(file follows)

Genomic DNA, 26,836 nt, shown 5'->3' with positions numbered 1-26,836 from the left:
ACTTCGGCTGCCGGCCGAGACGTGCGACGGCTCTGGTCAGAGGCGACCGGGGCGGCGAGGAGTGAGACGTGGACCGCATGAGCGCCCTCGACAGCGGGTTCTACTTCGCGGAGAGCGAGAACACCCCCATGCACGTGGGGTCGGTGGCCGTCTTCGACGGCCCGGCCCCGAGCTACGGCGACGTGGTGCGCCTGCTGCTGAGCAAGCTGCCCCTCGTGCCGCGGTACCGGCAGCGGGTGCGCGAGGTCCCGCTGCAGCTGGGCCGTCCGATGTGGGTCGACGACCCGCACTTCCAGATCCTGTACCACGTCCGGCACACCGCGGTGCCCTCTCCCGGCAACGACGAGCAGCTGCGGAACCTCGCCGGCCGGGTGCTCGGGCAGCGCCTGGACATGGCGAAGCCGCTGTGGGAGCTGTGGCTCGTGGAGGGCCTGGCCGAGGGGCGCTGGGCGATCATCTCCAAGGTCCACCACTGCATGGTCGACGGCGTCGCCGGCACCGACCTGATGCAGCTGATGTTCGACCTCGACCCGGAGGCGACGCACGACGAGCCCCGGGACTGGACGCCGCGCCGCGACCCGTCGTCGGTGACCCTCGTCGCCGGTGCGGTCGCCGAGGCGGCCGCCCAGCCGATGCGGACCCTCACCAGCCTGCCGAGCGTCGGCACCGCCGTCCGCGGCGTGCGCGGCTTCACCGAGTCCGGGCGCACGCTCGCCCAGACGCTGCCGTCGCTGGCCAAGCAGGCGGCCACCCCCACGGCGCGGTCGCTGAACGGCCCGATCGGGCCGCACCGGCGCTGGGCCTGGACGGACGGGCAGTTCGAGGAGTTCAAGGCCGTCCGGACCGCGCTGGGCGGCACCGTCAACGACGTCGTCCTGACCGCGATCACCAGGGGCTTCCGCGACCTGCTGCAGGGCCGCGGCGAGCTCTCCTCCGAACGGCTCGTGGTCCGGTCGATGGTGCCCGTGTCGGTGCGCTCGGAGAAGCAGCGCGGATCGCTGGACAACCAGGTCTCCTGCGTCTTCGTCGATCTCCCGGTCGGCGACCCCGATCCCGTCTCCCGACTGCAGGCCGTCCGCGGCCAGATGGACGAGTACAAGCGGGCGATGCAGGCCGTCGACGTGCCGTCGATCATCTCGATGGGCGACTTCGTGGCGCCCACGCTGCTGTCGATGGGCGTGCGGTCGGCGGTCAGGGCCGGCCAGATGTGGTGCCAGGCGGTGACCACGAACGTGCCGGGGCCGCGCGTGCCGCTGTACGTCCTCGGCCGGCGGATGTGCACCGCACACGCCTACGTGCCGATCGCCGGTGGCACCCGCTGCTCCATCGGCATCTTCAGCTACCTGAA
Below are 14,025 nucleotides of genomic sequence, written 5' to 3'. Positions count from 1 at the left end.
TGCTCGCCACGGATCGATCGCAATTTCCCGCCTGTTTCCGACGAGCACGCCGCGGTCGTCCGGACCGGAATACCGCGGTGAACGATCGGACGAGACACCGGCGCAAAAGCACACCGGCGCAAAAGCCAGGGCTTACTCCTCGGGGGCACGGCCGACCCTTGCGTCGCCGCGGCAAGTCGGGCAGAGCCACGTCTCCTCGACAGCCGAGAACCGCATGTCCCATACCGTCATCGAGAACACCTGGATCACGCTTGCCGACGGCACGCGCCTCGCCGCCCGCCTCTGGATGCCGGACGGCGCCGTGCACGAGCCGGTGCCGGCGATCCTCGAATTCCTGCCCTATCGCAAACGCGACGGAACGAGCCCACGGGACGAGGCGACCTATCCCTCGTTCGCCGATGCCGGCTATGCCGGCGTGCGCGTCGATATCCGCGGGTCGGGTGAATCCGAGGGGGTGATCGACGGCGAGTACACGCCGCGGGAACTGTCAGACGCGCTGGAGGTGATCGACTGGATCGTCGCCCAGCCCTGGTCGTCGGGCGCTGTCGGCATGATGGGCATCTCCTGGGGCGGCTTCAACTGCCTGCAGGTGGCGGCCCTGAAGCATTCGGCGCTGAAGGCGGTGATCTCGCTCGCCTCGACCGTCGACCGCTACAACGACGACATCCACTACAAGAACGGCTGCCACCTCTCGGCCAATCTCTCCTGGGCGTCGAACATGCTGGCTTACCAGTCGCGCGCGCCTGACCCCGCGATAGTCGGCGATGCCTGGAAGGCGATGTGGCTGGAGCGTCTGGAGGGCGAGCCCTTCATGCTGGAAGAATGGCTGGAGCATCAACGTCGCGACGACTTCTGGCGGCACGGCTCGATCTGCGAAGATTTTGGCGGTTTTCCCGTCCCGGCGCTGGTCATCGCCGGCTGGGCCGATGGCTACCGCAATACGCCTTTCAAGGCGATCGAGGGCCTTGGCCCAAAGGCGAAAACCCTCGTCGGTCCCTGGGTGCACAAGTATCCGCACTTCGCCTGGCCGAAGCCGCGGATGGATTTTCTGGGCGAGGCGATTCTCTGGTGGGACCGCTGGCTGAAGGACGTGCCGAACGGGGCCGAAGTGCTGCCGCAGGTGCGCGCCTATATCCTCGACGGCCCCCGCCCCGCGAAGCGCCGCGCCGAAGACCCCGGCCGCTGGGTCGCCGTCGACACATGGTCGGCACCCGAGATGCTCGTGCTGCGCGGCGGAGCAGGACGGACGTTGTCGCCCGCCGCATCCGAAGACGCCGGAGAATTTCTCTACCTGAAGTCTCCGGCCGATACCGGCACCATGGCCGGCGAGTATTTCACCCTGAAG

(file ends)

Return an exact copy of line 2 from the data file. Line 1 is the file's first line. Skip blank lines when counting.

ACTTCGGCTGCCGGCCGAGACGTGCGACGGCTCTGGTCAGAGGCGACCGGGGCGGCGAGGAGTGAGACGTGGACCGCATGAGCGCCCTCGACAGCGGGTTCTACTTCGCGGAGAGCGAGAACACCCCCATGCACGTGGGGTCGGTGGCCGTCTTCGACGGCCCGGCCCCGAGCTACGGCGACGTGGTGCGCCTGCTGCTGAGCAAGCTGCCCCTCGTGCCGCGGTACCGGCAGCGGGTGCGCGAGGTCCCGCTGCAGCTGGGCCGTCCGATGTGGGTCGACGACCCGCACTTCCAGATCCTGTACCACGTCCGGCACACCGCGGTGCCCTCTCCCGGCAACGACGAGCAGCTGCGGAACCTCGCCGGCCGGGTGCTCGGGCAGCGCCTGGACATGGCGAAGCCGCTGTGGGAGCTGTGGCTCGTGGAGGGCCTGGCCGAGGGGCGCTGGGCGATCATCTCCAAGGTCCACCACTGCATGGTCGACGGCGTCGCCGGCACCGACCTGATGCAGCTGATGTTCGACCTCGACCCGGAGGCGACGCACGACGAGCCCCGGGACTGGACGCCGCGCCGCGACCCGTCGTCGGTGACCCTCGTCGCCGGTGCGGTCGCCGAGGCGGCCGCCCAGCCGATGCGGACCCTCACCAGCCTGCCGAGCGTCGGCACCGCCGTCCGCGGCGTGCGCGGCTTCACCGAGTCCGGGCGCACGCTCGCCCAGACGCTGCCGTCGCTGGCCAAGCAGGCGGCCACCCCCACGGCGCGGTCGCTGAACGGCCCGATCGGGCCGCACCGGCGCTGGGCCTGGACGGACGGGCAGTTCGAGGAGTTCAAGGCCGTCCGGACCGCGCTGGGCGGCACCGTCAACGACGTCGTCCTGACCGCGATCACCAGGGGCTTCCGCGACCTGCTGCAGGGCCGCGGCGAGCTCTCCTCCGAACGGCTCGTGGTCCGGTCGATGGTGCCCGTGTCGGTGCGCTCGGAGAAGCAGCGCGGATCGCTGGACAACCAGGTCTCCTGCGTCTTCGTCGATCTCCCGGTCGGCGACCCCGATCCCGTCTCCCGACTGCAGGCCGTCCGCGGCCAGATGGACGAGTACAAGCGGGCGATGCAGGCCGTCGACGTGCCGTCGATCATCTCGATGGGCGACTTCGTGGCGCCCACGCTGCTGTCGATGGGCGTGCGGTCGGCGGTCAGGGCCGGCCAGATGTGGTGCCAGGCGGTGACCACGAACGTGCCGGGGCCGCGCGTGCCGCTGTACGTCCTCGGCCGGCGGATGTGCACCGCACACGCCTACGTGCCGATCGCCGGTGGCACCCGCTGCTCCATCGGCATCTTCAGCTACCTGAA